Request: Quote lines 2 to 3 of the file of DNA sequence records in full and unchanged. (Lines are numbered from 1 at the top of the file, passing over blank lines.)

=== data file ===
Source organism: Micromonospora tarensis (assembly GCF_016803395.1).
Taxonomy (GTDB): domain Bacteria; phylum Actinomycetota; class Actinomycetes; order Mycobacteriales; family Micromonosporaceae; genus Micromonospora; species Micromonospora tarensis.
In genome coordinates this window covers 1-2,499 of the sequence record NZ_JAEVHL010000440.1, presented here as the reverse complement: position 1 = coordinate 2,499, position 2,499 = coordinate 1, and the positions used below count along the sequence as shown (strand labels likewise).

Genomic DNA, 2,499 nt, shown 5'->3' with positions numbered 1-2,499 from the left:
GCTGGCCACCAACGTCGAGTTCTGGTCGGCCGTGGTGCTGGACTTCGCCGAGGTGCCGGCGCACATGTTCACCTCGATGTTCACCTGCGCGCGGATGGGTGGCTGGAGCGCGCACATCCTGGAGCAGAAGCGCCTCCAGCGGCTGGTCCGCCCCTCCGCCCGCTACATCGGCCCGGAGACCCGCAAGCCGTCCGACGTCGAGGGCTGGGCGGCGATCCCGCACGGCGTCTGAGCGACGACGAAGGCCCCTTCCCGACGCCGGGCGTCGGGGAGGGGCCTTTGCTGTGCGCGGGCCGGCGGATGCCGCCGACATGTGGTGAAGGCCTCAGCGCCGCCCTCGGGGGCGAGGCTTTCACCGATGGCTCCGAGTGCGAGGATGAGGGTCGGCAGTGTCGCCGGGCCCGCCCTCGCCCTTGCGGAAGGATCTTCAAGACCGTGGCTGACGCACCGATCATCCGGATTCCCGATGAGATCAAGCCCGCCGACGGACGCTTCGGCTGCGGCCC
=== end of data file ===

Taxonomy (GTDB): domain Bacteria; phylum Actinomycetota; class Actinomycetes; order Mycobacteriales; family Micromonosporaceae; genus Micromonospora; species Micromonospora tarensis.
In genome coordinates this window covers 1-2,499 of the sequence record NZ_JAEVHL010000440.1, presented here as the reverse complement: position 1 = coordinate 2,499, position 2,499 = coordinate 1, and the positions used below count along the sequence as shown (strand labels likewise).